Moment.js is on the way out, but if your project is using it and you’re missing a validator or two, you can still extend it.
As stated in the introduction, I know that Moment.js is now deprecated (and actually has been for quite some time), given its long-standing issues (bloat, lack of support for tree shaking, mutability, etc). My goal in this article is not to discuss whether it’s a good idea to use Moment.js in your project; I think that by now, the answer is pretty clear: it isn’t. But the truth is that we don’t always have a choice and we can’t just ditch it right now if there are other priorities.
In this article, I’ll explain how easy it is to create custom Moment.js validators/custom decorators for class-validator. To show this, I’ll share the code of the
MinDuration validators that I needed on my current project. As their name indicates, these validators respectively ensure that the value to check is a valid Moment duration object, or is a duration that is equal or above the configured minimum.
Generic validation function
First of all, let’s define a simple function to check whether a given value (string or null) is a valid duration object or not:
As you can see, this function is pretty simple. It receives a value assumed to be a duration and checks whether it really is one. For details about this logic, check out this SO question, as it works around some quirks.
The tests for this function are straightforward:
Now, let’s wrap our function into an actual Moment validator:
isDuration function is the validator function (which reuses our previous function) and the
IsDuration function is a TypeScript property decorator.
If you didn’t know, a TS decorator is actually.. a function. So this function receives the standard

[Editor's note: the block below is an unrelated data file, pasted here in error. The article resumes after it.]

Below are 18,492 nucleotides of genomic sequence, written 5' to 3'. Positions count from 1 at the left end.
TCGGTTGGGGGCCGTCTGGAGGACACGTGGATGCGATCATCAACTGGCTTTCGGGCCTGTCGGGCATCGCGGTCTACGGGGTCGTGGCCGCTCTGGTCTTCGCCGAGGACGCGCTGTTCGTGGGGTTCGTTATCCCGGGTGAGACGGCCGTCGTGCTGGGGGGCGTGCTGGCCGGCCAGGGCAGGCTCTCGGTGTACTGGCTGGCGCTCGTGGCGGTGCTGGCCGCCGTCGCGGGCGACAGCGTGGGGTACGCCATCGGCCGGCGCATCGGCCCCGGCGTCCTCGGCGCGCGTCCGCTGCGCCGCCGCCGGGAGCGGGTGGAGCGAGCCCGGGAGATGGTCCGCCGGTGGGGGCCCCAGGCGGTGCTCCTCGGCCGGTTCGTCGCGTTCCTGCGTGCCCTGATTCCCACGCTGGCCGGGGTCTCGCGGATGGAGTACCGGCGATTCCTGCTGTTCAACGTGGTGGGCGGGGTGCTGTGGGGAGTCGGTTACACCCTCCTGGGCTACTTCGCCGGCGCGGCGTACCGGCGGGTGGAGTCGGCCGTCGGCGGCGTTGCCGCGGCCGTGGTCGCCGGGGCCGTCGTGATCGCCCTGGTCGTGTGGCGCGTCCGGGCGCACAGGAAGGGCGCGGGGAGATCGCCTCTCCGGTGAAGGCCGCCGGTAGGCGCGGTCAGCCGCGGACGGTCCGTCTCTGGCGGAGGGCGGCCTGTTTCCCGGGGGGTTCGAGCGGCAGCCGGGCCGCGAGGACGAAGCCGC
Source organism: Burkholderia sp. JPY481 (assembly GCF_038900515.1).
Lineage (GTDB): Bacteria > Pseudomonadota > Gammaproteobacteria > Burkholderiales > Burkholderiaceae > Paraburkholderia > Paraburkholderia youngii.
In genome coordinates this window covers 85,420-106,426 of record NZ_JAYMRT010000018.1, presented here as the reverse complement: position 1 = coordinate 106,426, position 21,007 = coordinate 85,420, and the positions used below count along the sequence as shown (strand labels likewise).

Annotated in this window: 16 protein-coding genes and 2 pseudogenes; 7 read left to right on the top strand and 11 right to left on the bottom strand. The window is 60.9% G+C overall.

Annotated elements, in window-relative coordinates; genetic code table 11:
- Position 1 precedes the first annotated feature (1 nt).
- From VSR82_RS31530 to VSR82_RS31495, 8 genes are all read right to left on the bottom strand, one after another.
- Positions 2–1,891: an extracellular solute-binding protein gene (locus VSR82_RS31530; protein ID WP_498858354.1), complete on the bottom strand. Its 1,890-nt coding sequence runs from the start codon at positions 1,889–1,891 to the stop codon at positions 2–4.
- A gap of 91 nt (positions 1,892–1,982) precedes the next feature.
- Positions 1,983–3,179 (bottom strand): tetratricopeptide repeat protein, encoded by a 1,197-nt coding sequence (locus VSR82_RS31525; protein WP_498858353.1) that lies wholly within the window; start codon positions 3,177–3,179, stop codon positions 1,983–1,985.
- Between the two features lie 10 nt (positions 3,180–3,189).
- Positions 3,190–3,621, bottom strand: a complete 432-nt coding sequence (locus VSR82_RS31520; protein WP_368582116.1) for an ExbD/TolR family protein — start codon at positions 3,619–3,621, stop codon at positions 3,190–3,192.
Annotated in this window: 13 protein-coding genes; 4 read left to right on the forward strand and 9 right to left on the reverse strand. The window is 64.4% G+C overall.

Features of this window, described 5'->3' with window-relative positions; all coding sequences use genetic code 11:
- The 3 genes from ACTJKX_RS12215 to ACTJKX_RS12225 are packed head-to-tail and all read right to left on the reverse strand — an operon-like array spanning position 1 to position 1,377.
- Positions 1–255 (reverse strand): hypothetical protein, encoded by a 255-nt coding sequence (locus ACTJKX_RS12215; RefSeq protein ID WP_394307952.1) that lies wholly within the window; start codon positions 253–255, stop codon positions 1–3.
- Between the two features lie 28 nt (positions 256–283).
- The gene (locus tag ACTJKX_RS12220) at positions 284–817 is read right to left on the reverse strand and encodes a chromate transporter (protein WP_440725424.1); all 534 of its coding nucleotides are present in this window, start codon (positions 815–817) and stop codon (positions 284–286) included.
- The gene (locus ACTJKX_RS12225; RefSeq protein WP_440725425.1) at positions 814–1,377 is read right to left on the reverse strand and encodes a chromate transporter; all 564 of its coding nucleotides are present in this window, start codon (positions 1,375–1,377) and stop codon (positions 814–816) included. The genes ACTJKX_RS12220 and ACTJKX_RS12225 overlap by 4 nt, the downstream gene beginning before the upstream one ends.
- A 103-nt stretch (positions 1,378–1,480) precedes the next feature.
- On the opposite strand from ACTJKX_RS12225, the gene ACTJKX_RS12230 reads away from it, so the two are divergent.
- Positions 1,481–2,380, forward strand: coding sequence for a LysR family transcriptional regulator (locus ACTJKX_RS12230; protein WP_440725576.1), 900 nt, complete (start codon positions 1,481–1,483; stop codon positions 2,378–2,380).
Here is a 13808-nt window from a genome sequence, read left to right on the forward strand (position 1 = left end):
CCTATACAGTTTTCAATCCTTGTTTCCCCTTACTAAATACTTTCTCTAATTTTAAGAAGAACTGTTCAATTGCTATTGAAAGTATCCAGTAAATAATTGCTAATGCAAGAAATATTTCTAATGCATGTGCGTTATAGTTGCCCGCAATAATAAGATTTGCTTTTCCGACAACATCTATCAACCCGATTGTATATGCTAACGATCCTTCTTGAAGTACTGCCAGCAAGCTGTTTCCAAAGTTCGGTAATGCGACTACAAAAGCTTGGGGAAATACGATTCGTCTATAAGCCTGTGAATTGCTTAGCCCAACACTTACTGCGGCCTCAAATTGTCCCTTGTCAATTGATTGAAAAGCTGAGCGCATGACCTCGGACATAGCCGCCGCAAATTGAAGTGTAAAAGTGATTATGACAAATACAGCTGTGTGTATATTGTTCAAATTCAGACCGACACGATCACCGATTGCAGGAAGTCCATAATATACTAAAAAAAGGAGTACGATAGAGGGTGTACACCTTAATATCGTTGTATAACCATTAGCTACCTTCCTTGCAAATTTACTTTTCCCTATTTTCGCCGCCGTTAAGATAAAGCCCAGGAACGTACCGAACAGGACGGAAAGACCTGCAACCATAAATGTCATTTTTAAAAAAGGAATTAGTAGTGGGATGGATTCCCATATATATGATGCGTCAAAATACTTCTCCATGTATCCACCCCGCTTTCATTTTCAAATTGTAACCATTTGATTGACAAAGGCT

ValidationOptions configuration object os Moment and returns the definition of the validator. When it calls the
ValidateBy function of moment, it defines how the validation needs to be performed and what message to return if validation fails.
Here are the tests for this validator:
Using this validator is as easy as adding
@IsDuration() to the property to validate.
The next validator extends the previous one to ensure that a duration value is equal or above a certain minimum.
Here’s the implementation:
This second validator is a bit more complex as it accepts an input value, which we’ve called
minDurationInMs (minimum duration in milliseconds). We pass that value as an argument to the decorator function, which passes it down to the
ValidateBy function as a constraint and is retrieved/passed to the
Once again, such validators are easy to test:
And as easy to use:
In this article, I’ve shown you how easy it is to create custom class-validator validation decorators using TypeScript and simple functions.
These are using the now officially dead Moment.js library, but you can create similar validators for any library or need you may have.
That's it for today! ✨
Hello everyone! I'm Sébastien Dubois. I'm an author, founder, and CTO. I write books and articles about software development & IT, personal knowledge management, personal organization, and productivity. I also craft lovely digital products 🚀
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